You'll also find alcohol in regular tanners—because it's a cheap ingredient to use. But it can be drying to your skin, contributing to a streaky, blotchy look. Organic self-tanners and spray tans use purified or distilled water instead, which is less drying. As well, you'll find more nourishing ingredients like plant oils and extracts, shea butter, aloe vera, coconut oil and green tea extract—all of which are healthier moisturizing agents compared to things like mineral oils and lanolin.

Elemental Herbology Sun Kiss Body Hydrator with Self-Tan, $41.00; click here for more details or to purchase.

Last of all, you know those mainstream formulas that are tinted, so you can see where you've applied your tanner and get an instant glow? Usually, that's dye. Natural tanners use ingredients like mica and walnut shell extract instead to impart instant colour.

So let's see how a couple of these worked, shall we?

Organic options at home

I got the chance to test-drive this certified-organic tanner from Vitatanz.

Vitatanz Home & Travel Kit, $34.95; available at

It was super-easy to apply and lasted for about three days. The colour looked really natural (not orange) and gave me a nice glow. Here's my arm before:

And here's the after:

Besides DHA, the second active ingredient in Vitatanz is erythrulose, a moisturizing agent derived from red raspberries. It works in sync with the DHA to develop the tan and give it that signature "Vitatanz glow."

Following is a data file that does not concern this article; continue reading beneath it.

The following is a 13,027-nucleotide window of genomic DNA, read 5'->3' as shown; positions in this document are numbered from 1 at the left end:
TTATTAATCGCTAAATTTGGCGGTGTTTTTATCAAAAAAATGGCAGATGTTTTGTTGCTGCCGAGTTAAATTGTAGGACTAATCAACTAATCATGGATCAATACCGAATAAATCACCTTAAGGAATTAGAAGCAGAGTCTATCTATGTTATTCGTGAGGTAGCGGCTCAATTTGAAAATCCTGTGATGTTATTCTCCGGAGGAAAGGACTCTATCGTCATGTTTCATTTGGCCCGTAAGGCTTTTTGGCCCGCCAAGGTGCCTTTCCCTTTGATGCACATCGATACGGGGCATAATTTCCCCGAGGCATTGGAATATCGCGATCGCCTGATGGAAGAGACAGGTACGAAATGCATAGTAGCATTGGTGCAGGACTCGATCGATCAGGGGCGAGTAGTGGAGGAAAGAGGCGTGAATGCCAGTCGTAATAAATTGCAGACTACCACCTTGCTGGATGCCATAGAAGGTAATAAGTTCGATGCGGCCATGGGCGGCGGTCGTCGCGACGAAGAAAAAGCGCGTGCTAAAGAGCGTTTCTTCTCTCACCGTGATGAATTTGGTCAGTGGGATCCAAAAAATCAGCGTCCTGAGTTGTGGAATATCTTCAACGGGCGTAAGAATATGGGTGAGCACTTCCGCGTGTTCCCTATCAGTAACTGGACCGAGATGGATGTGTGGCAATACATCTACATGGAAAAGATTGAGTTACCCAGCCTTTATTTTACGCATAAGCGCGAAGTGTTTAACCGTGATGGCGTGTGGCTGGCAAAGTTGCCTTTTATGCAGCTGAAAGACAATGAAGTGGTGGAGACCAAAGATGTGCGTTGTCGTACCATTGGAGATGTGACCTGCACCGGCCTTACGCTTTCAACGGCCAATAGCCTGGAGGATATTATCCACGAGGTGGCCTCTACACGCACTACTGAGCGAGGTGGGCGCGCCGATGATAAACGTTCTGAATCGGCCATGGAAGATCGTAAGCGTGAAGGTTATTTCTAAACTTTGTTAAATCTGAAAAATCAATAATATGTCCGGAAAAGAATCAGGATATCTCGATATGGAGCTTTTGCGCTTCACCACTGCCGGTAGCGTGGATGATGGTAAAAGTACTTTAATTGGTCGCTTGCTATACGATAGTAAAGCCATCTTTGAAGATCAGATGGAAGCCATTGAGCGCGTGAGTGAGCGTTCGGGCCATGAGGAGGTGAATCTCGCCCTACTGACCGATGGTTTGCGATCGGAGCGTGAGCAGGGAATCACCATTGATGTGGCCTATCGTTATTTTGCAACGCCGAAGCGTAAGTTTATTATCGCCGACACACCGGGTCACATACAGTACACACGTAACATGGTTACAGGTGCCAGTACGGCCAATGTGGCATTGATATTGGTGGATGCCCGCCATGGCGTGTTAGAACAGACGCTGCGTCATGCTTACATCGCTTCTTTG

Vitatanz also gives your skin an immediate, subtle brown tint that helps you see where you've applied it; the tint comes from walnut shell extract.

Another organic tanning option is from Chocolate Sun.

Chocolate Sun Cocoa Glow Sunless Tanning Cream, $42.00; available at

Chocolate Sun is a California-based product that contains 87 percent organic ingredients. The first main ingredient is PH-distilled water (instead of alcohol) and then the DHA. It also contains sunflower seed oil, sweet almond oil, aloe vera and shea butter (yum).

This cream-based tanner was one of my favourites. You have to really rub it in but it's like applying your everyday body moisturizer. And it actually smells like chocolate—even hours after the application I would catch a whiff off cocoa. The tan lasted about four days for me. The only downside? As with other self-tanners, it tends to come off a bit on your white clothes for the first two days after application.